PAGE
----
Renal artery stenosis

Alternative names
Renal artery occlusion; Stenosis - renal artery; Occlusion - renal artery; Fibromuscular dysplasia (FMD)

Renal artery stenosis is a narrowing or blockage of the artery that supplies the kidney, caused by atherosclerosis, fibromuscular dysplasia of the renal artery wall, or scar formation in the artery. (See also Atheroembolic renal disease.)

Causes, incidence, and risk factors

Renal artery stenosis is caused when atheroembolic renal disease results in narrowing of the renal artery. Fibromuscular disease, a condition more common in young women in which fibrous tissue grows in the wall of the renal artery and narrows it, is a second cause. It may also be caused when scar tissue forms in the renal artery after acute arterial obstruction or traumatic injury to the kidney.

Renal artery stenosis often causes hypertension with no other signs of its presence, and it is usually discovered in investigation for the cause of hypertension that is difficult to control. Renal artery stenosis is, in fact, among the most common causes of secondary hypertension. The disorder may also be discovered when a bruit (loud whooshing sound) over the kidney is noted on examination with a stethoscope (auscultation).

In the elderly, renal artery stenosis is most commonly associated with atherosclerotic disorders, including atherosclerotic heart disease. Atherosclerotic plaque deposits within the renal artery and causes it to become stenosed (narrowed).

Fibromuscular dysplasia is a congenital disorder involving thickening of the arterial wall and is a cause of renal artery stenosis in younger adults, particularly women 20 to 40 years old.

Renal artery stenosis may cause chronic renal failure if it affects both renal arteries or if the hypertension associated with this condition is prolonged or severe.

There are usually no symptoms.

Signs and tests
The blood pressure may be high, and there may be a history of hypertension that is refractory or difficult to control. A bruit may be heard on examination with a stethoscope (auscultation) over the kidney.

  • A radionuclide renogram may indicate a decreased blood flow. The value of radionuclide scanning is increased if the test is done twice: once after a dose of captopril and once without the captopril.  
  • A kidney X-ray, kidney CT scan, or kidney ultrasound may indicate a decreased size of the kidney, and/or a decreased arterial flow secondary to narrowing of the artery.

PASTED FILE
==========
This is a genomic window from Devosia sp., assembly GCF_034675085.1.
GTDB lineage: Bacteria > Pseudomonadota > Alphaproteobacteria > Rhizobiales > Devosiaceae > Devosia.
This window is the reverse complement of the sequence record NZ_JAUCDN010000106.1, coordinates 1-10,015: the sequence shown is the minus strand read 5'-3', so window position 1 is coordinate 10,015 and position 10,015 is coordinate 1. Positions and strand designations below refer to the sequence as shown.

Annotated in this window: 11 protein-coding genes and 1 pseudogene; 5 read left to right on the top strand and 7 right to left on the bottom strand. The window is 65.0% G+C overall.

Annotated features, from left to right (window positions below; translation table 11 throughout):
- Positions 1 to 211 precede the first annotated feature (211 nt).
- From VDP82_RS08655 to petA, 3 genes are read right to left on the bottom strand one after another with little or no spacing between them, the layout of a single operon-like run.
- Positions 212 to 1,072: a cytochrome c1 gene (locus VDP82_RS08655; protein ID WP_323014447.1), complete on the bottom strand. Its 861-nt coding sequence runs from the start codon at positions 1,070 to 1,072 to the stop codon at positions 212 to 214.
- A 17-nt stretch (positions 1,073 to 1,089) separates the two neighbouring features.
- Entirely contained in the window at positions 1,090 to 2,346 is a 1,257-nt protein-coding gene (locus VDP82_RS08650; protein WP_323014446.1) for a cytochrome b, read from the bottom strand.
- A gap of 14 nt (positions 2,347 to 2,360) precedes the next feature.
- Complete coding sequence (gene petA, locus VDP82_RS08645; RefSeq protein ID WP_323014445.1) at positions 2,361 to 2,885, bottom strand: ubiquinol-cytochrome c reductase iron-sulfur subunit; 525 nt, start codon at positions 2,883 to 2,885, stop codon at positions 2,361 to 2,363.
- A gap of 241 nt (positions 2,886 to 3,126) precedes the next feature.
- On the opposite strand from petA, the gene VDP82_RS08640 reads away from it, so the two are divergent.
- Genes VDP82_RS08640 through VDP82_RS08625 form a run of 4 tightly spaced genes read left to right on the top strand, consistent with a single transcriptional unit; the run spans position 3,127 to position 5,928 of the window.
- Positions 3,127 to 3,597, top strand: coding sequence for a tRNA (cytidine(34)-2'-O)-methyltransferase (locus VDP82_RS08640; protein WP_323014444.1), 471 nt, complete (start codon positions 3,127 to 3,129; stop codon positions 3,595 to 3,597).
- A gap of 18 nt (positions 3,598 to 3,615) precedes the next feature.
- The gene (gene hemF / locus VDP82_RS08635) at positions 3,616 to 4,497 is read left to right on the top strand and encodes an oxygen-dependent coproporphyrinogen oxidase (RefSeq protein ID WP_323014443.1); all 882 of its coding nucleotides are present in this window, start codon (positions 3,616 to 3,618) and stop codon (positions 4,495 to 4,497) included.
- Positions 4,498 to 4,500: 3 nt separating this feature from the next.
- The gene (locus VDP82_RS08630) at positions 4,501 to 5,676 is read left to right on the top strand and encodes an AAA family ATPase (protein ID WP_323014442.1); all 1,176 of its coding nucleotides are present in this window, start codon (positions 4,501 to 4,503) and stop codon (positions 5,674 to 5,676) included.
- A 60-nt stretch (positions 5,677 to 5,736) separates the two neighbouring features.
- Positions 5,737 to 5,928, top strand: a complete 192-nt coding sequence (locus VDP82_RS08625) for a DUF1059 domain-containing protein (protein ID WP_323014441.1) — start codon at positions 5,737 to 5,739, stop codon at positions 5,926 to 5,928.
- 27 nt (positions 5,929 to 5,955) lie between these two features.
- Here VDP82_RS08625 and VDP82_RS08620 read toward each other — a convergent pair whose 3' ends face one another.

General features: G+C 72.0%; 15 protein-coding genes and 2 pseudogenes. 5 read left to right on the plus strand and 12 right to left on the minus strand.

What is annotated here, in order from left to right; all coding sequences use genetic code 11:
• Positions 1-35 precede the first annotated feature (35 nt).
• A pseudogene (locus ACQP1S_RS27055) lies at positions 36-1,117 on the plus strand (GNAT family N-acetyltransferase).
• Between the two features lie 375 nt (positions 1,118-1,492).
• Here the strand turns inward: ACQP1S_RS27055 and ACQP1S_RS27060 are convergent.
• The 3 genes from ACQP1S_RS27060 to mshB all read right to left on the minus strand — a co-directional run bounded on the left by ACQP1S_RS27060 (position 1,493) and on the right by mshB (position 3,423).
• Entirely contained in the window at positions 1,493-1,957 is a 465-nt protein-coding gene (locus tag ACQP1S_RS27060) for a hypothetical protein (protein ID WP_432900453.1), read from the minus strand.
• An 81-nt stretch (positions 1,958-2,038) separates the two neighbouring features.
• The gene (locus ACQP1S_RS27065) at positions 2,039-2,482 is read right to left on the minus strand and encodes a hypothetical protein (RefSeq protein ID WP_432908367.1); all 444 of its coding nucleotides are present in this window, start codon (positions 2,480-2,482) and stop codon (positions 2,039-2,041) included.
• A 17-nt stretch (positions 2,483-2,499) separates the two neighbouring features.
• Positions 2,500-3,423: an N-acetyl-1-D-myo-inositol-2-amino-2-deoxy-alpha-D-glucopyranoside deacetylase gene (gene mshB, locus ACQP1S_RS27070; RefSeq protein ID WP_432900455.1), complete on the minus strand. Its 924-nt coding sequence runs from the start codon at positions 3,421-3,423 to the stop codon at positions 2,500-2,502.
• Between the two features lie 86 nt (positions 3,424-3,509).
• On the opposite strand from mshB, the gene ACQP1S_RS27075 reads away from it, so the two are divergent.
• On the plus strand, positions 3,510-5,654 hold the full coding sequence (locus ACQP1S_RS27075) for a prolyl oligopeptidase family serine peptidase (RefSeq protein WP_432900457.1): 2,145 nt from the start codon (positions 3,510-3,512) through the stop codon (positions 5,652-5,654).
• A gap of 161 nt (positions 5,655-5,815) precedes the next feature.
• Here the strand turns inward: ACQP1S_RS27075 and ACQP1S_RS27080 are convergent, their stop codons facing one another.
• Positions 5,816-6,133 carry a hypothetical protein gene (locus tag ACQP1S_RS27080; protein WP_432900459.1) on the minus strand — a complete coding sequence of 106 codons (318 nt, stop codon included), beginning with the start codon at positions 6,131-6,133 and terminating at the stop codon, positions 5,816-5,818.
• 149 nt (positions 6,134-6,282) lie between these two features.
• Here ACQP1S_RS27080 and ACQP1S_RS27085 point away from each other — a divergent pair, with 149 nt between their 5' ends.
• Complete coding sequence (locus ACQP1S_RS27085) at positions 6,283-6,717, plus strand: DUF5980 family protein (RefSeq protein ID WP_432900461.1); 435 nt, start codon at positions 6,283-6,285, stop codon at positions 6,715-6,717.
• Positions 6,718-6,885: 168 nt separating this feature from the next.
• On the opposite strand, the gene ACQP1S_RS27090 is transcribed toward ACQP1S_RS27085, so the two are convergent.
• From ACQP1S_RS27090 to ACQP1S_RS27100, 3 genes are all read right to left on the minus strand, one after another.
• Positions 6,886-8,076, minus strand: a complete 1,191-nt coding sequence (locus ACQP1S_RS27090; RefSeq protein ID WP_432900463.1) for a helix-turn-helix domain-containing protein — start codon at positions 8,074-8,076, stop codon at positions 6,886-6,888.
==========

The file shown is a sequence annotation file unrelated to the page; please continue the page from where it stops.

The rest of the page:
• Renal arteriography shows the exact location of the stenosed area.

This disease may also alter the results of the following tests:

  • Urine specific gravity  
  • Urine concentration test  
  • Renal perfusion scintiscan


The treatment varies depending on the extent and severity of the symptoms. If the stenosis results in failure of a kidney, the second kidney may take over filtering and urine production for the body. Surgical repair of the stenosed area may be possible.

A balloon angioplasty (a radiographic procedure during which a balloon-tipped catheter is threaded through the artery) or a stent placement across the stenosis may be an alternative to surgery to open the stenosed area.

Antihypertensive medications may be needed to control high blood pressure.

Expectations (prognosis)
Renal artery stenosis may cause eventual failure of the kidney if it progressively blocks the artery. This may result in chronic renal failure if there is only one functional kidney or if both renal arteries are affected.

Renal hypertension caused by renal artery stenosis may be difficult to treat. Surgical or balloon catheter repair often successfully opens the stenosed area. However, stenosis may recur.


  • Hypertension  
  • Malignant hypertension  
  • Chronic renal failure

Calling your health care provider
If your history indicates a high risk for renal artery stenosis, make an appointment to see your health care provider. However, decreased urine volume may be an emergency symptom indicating renal failure.

Renal artery stenosis may be prevented by avoiding smoking.

Johns Hopkins patient information

Last revised: December 8, 2012
by Brenda A. Kuper, M.D.

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